Interview questions:

For someone who has not been trained in how to interview, this may not be straightforward. There is a lot of information on the internet or in books, with sets of questions to choose from. Some of the more traditional questions, such as ‘where do you see yourself in 2 years’ or ‘what is your main strength and weakness’ are often asked as default questions, with no real reason. But they can be very effective if asked for the right reasons. So it’s important to think why the question is being asked, and what answers you are ideally looking for.

Questions often don’t need to be anything complicated. The main aim of the interview is to get the candidate talking, and often a simple, open question such as ‘tell me about what you studied’ can do this. Similarly, picking up on pieces of work or projects that are mentioned on their CV, or asking them why they are interested in the opportunity.

There are some things that should not be asked in an interview; some examples here.

Most people I know have reflected on an interview and realised an answer could have been improved- it’s not always easy to think of everything in an interview.  So you may even want to consider advising the questions before the interview. It is rarely done, but would mean that all the relevant information should be given by the applicant.

On the subject of interviews, research shows that at least 15% of people in the UK are Neurodivergent. Variations can include autism, ADHD, dyslexia, and Tourette Syndrome. And some of these conditions may result in perceived negative behaviours. For example, fidgeting or a lack of eye contact: reasons that are sometimes given for interviewees being unsuccessful. Of course it is easier if the interviewee makes the interviewer aware of any conditions (perhaps through a recruiter), but they may not always feel comfortable doing this, so it is something to be aware of.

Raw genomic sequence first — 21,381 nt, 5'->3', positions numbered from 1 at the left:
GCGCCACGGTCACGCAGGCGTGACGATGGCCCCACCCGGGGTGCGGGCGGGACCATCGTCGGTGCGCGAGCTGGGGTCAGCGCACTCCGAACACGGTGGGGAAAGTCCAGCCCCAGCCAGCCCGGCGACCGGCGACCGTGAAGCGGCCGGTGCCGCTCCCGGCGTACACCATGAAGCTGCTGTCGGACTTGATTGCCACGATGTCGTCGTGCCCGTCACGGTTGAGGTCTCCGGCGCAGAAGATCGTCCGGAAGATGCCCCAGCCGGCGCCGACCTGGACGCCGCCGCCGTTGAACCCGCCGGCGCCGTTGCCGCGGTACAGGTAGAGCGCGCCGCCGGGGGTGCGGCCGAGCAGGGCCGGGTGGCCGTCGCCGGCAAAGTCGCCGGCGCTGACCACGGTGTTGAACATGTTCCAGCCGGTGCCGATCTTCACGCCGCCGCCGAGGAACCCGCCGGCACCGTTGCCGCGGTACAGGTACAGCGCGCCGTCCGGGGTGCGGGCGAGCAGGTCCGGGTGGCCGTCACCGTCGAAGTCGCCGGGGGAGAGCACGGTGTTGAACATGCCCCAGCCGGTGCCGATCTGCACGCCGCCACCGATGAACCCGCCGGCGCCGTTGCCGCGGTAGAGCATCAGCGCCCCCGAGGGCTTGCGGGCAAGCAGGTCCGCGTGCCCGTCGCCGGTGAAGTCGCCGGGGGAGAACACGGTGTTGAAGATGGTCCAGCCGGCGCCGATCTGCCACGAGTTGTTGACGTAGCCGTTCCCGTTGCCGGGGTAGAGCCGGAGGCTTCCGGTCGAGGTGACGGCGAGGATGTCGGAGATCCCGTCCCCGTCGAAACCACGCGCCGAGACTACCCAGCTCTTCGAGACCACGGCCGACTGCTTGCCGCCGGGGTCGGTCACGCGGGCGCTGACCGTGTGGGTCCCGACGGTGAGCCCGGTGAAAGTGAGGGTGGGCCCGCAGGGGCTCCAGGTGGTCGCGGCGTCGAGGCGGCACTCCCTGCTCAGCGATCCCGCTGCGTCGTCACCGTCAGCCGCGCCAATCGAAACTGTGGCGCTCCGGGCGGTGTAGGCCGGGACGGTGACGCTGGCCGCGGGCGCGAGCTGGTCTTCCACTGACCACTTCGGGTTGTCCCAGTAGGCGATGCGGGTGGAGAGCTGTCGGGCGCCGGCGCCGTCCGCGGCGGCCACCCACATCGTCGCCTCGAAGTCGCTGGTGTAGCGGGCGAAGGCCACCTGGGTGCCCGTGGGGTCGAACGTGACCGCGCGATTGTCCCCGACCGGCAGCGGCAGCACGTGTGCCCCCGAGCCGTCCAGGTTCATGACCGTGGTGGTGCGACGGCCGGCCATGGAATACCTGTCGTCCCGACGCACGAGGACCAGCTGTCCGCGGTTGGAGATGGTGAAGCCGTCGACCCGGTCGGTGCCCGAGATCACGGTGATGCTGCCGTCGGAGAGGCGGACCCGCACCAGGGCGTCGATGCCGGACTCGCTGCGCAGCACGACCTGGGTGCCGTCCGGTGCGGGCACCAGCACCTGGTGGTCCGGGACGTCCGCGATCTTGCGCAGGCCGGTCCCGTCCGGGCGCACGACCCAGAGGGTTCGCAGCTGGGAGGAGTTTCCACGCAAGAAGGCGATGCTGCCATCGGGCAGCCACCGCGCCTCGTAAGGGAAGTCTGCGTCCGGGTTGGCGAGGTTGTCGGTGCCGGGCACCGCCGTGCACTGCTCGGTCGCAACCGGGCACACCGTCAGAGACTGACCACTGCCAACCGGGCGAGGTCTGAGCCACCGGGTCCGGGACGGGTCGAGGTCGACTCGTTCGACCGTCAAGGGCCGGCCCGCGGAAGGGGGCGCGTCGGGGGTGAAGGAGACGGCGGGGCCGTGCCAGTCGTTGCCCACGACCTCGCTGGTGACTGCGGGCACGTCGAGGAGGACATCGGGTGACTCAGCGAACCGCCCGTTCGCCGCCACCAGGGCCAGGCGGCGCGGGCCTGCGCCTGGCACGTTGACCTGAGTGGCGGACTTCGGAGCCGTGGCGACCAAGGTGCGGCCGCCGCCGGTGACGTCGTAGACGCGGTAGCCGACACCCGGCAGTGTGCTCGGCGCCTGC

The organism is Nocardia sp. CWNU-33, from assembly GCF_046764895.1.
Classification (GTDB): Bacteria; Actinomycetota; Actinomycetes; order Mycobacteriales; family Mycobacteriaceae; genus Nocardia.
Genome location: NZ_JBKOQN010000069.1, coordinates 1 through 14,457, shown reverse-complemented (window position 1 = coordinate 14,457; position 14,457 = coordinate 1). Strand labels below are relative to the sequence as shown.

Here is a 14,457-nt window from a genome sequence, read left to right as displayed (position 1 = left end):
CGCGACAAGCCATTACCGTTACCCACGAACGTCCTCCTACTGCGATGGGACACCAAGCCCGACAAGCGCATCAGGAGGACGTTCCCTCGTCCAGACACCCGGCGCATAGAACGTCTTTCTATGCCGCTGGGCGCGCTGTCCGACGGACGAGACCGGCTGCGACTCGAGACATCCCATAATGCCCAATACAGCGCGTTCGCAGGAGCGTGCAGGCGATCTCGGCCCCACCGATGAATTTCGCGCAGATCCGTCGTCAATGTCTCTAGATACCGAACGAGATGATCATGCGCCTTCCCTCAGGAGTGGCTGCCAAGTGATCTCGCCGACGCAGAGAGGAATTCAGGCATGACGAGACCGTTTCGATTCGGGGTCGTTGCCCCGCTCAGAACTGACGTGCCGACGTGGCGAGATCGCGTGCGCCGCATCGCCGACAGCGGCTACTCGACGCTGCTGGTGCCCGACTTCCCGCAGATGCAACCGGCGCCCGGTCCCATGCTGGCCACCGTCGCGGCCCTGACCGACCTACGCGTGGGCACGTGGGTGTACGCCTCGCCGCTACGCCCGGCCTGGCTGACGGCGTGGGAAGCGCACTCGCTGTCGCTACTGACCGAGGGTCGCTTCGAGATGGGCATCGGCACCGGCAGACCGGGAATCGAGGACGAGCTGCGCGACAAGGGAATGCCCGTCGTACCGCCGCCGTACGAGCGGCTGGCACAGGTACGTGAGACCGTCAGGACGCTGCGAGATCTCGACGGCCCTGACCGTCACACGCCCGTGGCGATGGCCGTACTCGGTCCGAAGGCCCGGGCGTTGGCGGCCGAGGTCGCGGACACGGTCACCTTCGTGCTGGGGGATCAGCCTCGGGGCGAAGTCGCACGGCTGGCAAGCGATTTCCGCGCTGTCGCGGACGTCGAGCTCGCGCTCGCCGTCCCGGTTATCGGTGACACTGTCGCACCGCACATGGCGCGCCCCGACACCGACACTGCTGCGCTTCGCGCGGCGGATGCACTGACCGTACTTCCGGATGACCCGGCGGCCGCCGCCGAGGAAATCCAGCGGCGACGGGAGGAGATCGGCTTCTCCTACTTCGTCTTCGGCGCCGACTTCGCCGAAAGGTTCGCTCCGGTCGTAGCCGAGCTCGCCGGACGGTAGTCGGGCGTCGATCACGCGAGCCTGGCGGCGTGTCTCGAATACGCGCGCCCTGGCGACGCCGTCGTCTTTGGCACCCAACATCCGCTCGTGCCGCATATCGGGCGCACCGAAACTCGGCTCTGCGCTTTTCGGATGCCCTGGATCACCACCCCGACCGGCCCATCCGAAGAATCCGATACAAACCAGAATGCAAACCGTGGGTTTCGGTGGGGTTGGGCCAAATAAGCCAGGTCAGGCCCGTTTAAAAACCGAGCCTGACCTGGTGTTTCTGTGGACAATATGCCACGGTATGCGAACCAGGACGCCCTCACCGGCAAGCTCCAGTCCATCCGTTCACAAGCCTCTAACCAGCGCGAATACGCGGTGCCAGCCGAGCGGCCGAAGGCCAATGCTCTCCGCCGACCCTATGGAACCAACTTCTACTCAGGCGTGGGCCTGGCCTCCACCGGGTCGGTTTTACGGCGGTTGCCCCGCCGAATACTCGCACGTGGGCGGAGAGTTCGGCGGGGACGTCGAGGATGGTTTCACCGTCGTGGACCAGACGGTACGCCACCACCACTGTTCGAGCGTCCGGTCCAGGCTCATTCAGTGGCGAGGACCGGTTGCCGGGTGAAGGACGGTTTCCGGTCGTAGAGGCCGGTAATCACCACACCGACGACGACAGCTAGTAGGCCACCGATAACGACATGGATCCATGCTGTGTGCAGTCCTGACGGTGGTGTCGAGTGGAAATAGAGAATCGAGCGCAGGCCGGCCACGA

It’s also important to remember that an interview can be a difficult situation for a graduate; even ones who have confidence. Behaviours that are shown in an interview are not always reflective of how they normally are. And sometimes something can happen that results in the best person for the job not being successful.

A couple of years ago I spoke with a candidate for a Graduate job. I can often tell if someone is exceptional within a couple of minutes. And I got that feeling; she was great, and ideal for the job.

But she was unsuccessful, as she came across as nervous in the interview; it’s a tough industry, with strong Directors in the business, and the need was for someone who could hold their own with them.

I was shocked, as she is certainly not a nervous person. I spoke with her and she felt that she wanted the job so much that she had underperformed on the day.

I felt I had to say something, and I put my neck on the line for her. I strongly advised that the business give her a second chance. They did – and she smashed it.